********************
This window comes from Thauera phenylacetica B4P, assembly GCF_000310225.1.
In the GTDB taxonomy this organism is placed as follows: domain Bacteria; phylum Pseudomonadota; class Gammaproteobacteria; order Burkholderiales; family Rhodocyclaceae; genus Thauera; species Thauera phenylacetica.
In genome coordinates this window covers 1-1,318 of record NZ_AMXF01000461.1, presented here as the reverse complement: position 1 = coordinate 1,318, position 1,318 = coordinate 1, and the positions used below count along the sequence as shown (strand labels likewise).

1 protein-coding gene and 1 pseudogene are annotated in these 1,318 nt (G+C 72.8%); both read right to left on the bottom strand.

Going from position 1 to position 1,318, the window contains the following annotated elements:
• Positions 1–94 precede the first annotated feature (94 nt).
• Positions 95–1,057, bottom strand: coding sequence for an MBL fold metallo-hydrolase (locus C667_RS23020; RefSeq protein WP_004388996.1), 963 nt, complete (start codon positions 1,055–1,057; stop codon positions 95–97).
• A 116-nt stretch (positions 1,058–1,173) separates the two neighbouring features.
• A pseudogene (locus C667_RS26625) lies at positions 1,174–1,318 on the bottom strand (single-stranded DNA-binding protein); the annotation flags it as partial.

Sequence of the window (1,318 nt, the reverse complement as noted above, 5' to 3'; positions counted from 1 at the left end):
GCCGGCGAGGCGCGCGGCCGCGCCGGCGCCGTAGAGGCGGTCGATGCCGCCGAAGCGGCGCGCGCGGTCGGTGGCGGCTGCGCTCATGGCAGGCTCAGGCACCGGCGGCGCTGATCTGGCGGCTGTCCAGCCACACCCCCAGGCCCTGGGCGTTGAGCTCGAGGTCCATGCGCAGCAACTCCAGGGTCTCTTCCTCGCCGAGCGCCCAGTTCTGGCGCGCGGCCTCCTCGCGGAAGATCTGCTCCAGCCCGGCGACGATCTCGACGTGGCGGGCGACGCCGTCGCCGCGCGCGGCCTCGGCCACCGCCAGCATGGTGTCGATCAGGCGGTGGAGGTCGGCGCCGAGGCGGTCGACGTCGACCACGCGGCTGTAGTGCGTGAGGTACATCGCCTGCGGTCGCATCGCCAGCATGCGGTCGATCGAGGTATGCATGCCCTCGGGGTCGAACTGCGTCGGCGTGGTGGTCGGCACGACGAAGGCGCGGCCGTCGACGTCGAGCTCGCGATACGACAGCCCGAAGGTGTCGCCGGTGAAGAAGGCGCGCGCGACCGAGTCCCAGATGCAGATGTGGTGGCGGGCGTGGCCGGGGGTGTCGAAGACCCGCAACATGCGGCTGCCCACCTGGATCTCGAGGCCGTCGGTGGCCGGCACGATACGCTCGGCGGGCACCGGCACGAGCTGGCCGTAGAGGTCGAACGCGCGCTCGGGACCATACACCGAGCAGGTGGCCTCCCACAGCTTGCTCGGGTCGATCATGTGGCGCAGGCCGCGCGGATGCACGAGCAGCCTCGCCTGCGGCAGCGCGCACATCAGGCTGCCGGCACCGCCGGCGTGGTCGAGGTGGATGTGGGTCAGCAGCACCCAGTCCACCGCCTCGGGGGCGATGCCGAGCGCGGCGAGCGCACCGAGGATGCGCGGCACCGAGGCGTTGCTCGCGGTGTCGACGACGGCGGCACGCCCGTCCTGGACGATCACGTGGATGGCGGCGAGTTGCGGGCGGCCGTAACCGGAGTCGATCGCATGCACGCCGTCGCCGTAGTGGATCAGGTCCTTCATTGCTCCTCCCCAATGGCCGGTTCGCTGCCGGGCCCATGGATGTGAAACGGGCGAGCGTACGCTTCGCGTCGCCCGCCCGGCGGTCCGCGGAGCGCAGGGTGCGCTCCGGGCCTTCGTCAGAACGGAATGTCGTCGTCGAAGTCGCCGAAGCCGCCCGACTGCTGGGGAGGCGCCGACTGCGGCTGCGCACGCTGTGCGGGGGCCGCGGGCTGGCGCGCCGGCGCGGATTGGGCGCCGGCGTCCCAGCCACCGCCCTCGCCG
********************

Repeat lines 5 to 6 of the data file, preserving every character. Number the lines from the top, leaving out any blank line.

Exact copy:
Going from position 1 to position 1,318, the window contains the following annotated elements:
• Positions 1–94 precede the first annotated feature (94 nt).